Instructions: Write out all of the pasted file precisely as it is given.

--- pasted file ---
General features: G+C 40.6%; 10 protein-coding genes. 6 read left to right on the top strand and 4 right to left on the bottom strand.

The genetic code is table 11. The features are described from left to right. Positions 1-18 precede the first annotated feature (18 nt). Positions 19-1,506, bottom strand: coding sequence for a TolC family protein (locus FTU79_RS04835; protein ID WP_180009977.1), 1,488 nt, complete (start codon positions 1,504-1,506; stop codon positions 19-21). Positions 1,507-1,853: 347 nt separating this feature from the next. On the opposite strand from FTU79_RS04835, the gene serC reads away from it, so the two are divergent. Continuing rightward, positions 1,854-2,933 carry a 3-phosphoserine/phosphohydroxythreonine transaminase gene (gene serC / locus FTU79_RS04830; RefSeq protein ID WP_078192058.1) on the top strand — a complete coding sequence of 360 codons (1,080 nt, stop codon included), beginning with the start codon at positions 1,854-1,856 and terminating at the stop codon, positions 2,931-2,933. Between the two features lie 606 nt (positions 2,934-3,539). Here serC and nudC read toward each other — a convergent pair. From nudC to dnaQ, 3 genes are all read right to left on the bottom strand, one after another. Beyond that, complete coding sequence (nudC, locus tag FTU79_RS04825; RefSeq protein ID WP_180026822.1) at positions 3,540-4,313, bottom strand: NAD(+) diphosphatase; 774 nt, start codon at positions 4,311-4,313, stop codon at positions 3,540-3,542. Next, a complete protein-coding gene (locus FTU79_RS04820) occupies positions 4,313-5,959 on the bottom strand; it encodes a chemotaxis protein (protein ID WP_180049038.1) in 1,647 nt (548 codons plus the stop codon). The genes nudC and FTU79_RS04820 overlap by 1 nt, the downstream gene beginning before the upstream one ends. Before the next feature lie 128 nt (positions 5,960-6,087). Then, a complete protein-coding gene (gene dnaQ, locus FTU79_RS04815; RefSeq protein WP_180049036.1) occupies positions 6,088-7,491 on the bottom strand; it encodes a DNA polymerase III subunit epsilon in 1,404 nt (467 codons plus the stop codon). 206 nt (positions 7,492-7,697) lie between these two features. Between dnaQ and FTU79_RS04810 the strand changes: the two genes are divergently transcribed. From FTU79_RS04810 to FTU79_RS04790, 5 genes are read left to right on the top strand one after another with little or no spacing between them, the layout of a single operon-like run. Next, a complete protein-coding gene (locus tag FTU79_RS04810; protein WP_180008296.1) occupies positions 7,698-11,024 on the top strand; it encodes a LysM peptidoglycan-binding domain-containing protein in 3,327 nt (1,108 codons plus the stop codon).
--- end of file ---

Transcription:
General features: G+C 40.6%; 10 protein-coding genes. 6 read left to right on the top strand and 4 right to left on the bottom strand.

The genetic code is table 11. The features are described from left to right. Positions 1-18 precede the first annotated feature (18 nt). Positions 19-1,506, bottom strand: coding sequence for a TolC family protein (locus FTU79_RS04835; protein ID WP_180009977.1), 1,488 nt, complete (start codon positions 1,504-1,506; stop codon positions 19-21). Positions 1,507-1,853: 347 nt separating this feature from the next. On the opposite strand from FTU79_RS04835, the gene serC reads away from it, so the two are divergent. Continuing rightward, positions 1,854-2,933 carry a 3-phosphoserine/phosphohydroxythreonine transaminase gene (gene serC / locus FTU79_RS04830; RefSeq protein ID WP_078192058.1) on the top strand — a complete coding sequence of 360 codons (1,080 nt, stop codon included), beginning with the start codon at positions 1,854-1,856 and terminating at the stop codon, positions 2,931-2,933. Between the two features lie 606 nt (positions 2,934-3,539). Here serC and nudC read toward each other — a convergent pair. From nudC to dnaQ, 3 genes are all read right to left on the bottom strand, one after another. Beyond that, complete coding sequence (nudC, locus tag FTU79_RS04825; RefSeq protein ID WP_180026822.1) at positions 3,540-4,313, bottom strand: NAD(+) diphosphatase; 774 nt, start codon at positions 4,311-4,313, stop codon at positions 3,540-3,542. Next, a complete protein-coding gene (locus FTU79_RS04820) occupies positions 4,313-5,959 on the bottom strand; it encodes a chemotaxis protein (protein ID WP_180049038.1) in 1,647 nt (548 codons plus the stop codon). The genes nudC and FTU79_RS04820 overlap by 1 nt, the downstream gene beginning before the upstream one ends. Before the next feature lie 128 nt (positions 5,960-6,087). Then, a complete protein-coding gene (gene dnaQ, locus FTU79_RS04815; RefSeq protein WP_180049036.1) occupies positions 6,088-7,491 on the bottom strand; it encodes a DNA polymerase III subunit epsilon in 1,404 nt (467 codons plus the stop codon). 206 nt (positions 7,492-7,697) lie between these two features. Between dnaQ and FTU79_RS04810 the strand changes: the two genes are divergently transcribed. From FTU79_RS04810 to FTU79_RS04790, 5 genes are read left to right on the top strand one after another with little or no spacing between them, the layout of a single operon-like run. Next, a complete protein-coding gene (locus tag FTU79_RS04810; protein WP_180008296.1) occupies positions 7,698-11,024 on the top strand; it encodes a LysM peptidoglycan-binding domain-containing protein in 3,327 nt (1,108 codons plus the stop codon).